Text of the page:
I am writing today’s dollop from a primary school staffroom in Preston. How’s that for an opening sentence? “ouch!” Oh sorry, did you just get hooked?
If you haven’t been keeping up with the Dollops then you might be a bit confused as to what I’m doing in a Preston primary school staffroom. Don’t worry, the teachers know I’m here. I’ve started performing the school assembly circuit, having been asked by a number of headteachers to deliver my Dollops, which have been recognised for their educational content; after all, they are essentially modern day parables.
Today’s assembly focused on my 37th Dollop, entitled Young Hungarian Fat Gay Boys and Watery Cat faeces, which interestingly is my most popular Dollop of all, according to my website stats. I know what you’re probably thinking right now, but don’t worry, obviously I don’t just read the Dollops out, oh no, I also get the children heavily involved in the experience, getting them to play the various parts in the story. The young girl playing the part of the watery cat faeces was especially good. I was so impressed that I called her mother up and told her that she was a proper little shit. Sadly her mother seemed a bit pissed off and is going to pull her out of my assemblies in the future; I guess some parents just don’t see acting as a proper job. It’s a shame though because next week we’re doing Dollop 265, entitled My Housemate’s Pierced Penis, and I was planning on giving her the star role – the main part, if you will.
Sadly, in reality, schools have not yet realised the value and potential of my Dollops to educate children, however if there are any headteachers reading then feel free to get in touch. There are all sorts of Dollop-related exercises that I could get the kids to do, such as a team building task where students have eleven hours to try and boil a kettle over WIFI.
The real reason I am in a Preston primary school’s staffroom is because I’m doing a songwriting project in Lancashire schools. Again, you might have assumed that this was a commission inspired by the Dollops, after the schools’ music departments got wind of my incredible musical masterpieces, such as Psycho’s World, Thrill Me Kill Me, and of course, the remarkably innovative Dollops theme tune. But again, my solo work has failed to garner the attention of the education sector as of yet, so I’ve had to accept work with the other two Young’uns.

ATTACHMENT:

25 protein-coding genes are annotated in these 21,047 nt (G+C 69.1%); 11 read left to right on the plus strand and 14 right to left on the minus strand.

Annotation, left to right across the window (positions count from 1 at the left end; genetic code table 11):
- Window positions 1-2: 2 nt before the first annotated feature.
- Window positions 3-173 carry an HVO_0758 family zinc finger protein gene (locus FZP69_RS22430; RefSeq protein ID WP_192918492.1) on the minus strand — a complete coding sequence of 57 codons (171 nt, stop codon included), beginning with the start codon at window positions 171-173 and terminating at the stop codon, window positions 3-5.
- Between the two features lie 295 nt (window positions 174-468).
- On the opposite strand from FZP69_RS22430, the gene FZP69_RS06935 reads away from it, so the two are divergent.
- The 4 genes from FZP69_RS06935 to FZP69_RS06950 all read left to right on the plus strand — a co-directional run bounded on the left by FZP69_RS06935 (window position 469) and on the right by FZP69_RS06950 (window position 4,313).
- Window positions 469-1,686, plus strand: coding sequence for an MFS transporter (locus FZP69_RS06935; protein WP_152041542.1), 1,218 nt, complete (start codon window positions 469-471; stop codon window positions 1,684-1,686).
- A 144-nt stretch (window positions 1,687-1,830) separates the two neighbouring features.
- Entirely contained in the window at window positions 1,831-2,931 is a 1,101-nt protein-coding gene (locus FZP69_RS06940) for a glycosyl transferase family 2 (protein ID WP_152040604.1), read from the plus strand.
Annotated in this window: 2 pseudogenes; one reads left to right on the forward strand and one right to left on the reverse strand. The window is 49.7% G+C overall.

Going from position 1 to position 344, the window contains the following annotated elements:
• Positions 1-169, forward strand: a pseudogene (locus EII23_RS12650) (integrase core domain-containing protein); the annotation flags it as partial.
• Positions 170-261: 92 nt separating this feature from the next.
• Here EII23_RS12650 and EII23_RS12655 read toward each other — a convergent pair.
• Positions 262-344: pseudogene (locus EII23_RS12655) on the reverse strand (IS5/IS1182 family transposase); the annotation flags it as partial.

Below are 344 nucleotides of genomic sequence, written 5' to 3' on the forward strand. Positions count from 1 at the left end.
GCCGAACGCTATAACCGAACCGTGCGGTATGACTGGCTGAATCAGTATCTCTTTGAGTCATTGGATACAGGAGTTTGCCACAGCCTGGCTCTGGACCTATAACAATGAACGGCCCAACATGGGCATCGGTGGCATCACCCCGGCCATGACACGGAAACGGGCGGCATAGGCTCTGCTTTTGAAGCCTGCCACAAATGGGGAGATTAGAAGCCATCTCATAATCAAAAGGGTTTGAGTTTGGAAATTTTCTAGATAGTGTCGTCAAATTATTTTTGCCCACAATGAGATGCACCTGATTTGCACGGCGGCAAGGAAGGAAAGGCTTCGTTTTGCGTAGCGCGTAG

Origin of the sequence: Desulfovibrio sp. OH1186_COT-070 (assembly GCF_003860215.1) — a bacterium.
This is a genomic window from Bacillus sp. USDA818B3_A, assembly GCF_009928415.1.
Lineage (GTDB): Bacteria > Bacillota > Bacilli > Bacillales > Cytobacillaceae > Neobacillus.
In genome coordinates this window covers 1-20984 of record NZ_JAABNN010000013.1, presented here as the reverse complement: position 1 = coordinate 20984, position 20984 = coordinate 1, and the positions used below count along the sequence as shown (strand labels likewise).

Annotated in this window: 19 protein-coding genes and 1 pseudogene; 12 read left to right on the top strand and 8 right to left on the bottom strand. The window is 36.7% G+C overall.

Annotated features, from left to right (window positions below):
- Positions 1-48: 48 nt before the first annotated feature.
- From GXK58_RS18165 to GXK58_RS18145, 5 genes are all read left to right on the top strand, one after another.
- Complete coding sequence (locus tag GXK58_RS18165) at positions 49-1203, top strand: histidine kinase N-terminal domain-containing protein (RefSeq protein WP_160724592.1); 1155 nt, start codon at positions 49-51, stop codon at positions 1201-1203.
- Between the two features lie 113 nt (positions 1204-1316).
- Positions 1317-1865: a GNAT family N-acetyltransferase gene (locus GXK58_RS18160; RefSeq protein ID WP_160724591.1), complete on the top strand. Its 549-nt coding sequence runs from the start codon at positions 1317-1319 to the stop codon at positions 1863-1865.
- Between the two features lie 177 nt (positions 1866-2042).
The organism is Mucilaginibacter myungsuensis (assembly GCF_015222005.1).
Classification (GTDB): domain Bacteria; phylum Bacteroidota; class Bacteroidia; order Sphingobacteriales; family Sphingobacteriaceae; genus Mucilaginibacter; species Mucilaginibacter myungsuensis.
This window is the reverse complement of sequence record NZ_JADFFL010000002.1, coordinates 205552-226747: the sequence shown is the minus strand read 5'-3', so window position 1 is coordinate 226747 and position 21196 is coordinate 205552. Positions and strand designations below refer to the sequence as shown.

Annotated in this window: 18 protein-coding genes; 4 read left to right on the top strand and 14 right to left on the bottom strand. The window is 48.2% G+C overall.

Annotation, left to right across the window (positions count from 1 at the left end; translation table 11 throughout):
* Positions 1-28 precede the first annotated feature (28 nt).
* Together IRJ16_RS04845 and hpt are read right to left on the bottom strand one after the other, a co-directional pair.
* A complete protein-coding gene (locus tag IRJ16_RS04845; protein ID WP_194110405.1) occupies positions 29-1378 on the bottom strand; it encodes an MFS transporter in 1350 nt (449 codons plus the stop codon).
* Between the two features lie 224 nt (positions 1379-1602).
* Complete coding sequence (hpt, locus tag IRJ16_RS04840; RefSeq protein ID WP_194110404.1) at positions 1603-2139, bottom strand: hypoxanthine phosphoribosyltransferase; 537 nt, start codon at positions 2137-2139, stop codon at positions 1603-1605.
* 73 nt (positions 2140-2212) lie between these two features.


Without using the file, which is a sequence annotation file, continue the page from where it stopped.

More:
Currently there is a detective mystery taking place in the staffroom. There has been a fight in the school, and the teachers have asked those involved to write an account of what happened. The teachers also collected a number of witness reports as well, and we are all in the staffroom picking through the evidence and trying to deduce what actually might have happened. It’s a really interesting exercise, and the written accounts of what happened and why the people involved acted in the way they did makes for fascinating reading.
“He called me a moron, so I pushed him. Then he pushed me, so I pushed him. Then he pushed me again, so I pushed him again. Then he kicked me, so I kicked him. Then I walked off, but he stuck his tongue out at me, so I punched him.”
To be honest, I’m getting sick of Michael and Sean bickering like this. It’s especially embarrassing in front of the kids. I’m hoping that this method of writing their account down will make them reconsider their actions. So far it’s only made things worse, because Sean has used his songwriting skills to turn his account into a rather scathing, yet admittedly very catchy ditty about Michael. This caused Michael to cry “I want my mummy.” I’ve told him that I wish he wouldn’t call me that when we’re in public; it’s meant to be a bit of a kinky thing we enjoy privately, but it’s not appropriate in front of others, certainly not in school. I’m not sure we’re going to be invited back.
No, obviously that was just me being all hilarious there, the altercation I just described was one of the children’s written accounts of what happened. The two children have just been summoned into the staffroom, and the teachers have told them that they should be ashamed of themselves. “You’re meant to be children, but you’re behaving like a couple of UKIP MEPs.” This denouncement from their teacher immediately brought the two children to their senses, and they agreed to be friends and both take responsibility for the event. The teacher said that she was proud of them for their grownup attitude, and at least they eventually took responsibility for their punchup, unlike UKIP MEPs Steven Woolfe and Mike Hookem, who both agreed that the whole thing was essentially the fault of immigrants, before toddling off together to the pub for a pint, like proper English blokes.
At the start of today’s Dollop I joked that I was performing my Dollops on the school assembly circuit. While this isn’t true, one of my anecdotes was used by a headteacher in his secondary school assembly. And I shall tell you about that tomorrow in Dollop 291.